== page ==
Legal Briefing: Bank of America Admits to 'Mistakenly' Hiding Debt

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Editor's Note: The original version of the post below mistakenly referred to Citigroup rather than Bank of America. A corrected version follows. DailyFinance regrets the error.

Bank of America
Admits Fudging Its Books

Corporate Counsel reports that Bank of America (BAC) temporarily took as much $10.7 billion in debt off its books just in time to make its quarterly filings by "mistakenly" classifying a kind of borrowing as a sale. A May 13 letter that BofA sent to the Securities and Exchange Commission admitted the faulting accounting occurred four times: March 31, 2007 ($4.5 billion in debt hidden), Dec. 31, 2007 ($1.8 billion), Sept. 30, 2008 ($10.7 billion) and March 31, 2009 ($573 million). In making the "mistaken" classification, BofA was not using the infamous Lehman Brothers Repo 105. Instead, BofA's move is called a "dollar roll."

The bank flatly states that its use of the dollar roll "does not stem from any intentional misstatement of the Corporation's consolidated financial statements and was not related to any fraud or deliberate error" and denies the result was material, pointing out that the only impact would be on the Tier 1 Leverage Ratio, and even then it would only move it from 5.1% to 5%, still above the minimum 4%. Lehman's Repo 105 use, by contrast, was material.

Still, it would be interesting to understand why BofA did what it did, and what the SEC thinks of it. In any case, it's just one more reason to be cautious when reading quarterly statements.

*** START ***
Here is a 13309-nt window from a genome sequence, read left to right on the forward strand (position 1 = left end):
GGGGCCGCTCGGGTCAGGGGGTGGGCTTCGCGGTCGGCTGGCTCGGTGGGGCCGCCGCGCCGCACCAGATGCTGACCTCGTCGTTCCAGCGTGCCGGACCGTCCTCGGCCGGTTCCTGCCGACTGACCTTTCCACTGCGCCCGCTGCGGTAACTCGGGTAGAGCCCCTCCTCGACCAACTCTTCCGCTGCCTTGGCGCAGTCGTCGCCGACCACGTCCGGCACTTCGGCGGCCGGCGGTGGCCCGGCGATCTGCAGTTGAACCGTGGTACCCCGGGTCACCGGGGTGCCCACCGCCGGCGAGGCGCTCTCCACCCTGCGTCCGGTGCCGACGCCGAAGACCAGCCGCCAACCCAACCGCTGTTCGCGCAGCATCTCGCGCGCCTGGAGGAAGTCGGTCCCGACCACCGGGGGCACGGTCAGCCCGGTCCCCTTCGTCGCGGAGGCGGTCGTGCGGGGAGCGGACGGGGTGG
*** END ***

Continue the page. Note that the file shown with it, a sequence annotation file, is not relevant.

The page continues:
Bondholder Suit Against Citigroup Goes Forward

Investors who bought Citigroup (C) bonds on the secondary market (rather than when issued by Citi) can sue Citi for securities fraud for failing to disclose it had $66 billion in collateralized debt obligations backed by subprime mortgages, ruled U.S. District Court judge Sidney H. Stein. Judge Stein also allowed plaintiffs to pursue a claim that Citi's statements that it was "well capitalized" and that its financial statements complied with Generally Accepted Accounting Principals were false. (I wonder if the May 13 letter to the SEC will help plaintiffs in that regard.)

Goldman to Delay Answering the SEC Again?

Reuters reports that Goldman (GS) may ask for a second extension of time to answer the SEC's fraud charges. What gives? Are settlement talks progressing? Are the draft answers to date just not that strong? Is Goldman not prioritizing getting this done? The first delay request was granted at least in part because "the parties have not previously sought any extension of time in this matter." I wonder how many delays Goldman would be allowed.

And in the Business of Law...

Can two law students do what the legal education system has failed to do -- namely, give prospective students the information to make smart decisions about enrolling? Probably not, since they lack subpoena power, but at least they're trying. Two students have formed a nonprofit and have asked law schools to submit relatively detailed yet basic information about the types of jobs, and salaries, that the law schools' graduates get upon graduation. The ABA Journal reports that the results will be posted on a website. I'm not sure there will be any results, though, given how dismal the schools' true answers are likely to be. If any schools are brave enough to answer fully, the timing couldn't be better; the AmLaw Daily reports law school applications are on the rise.
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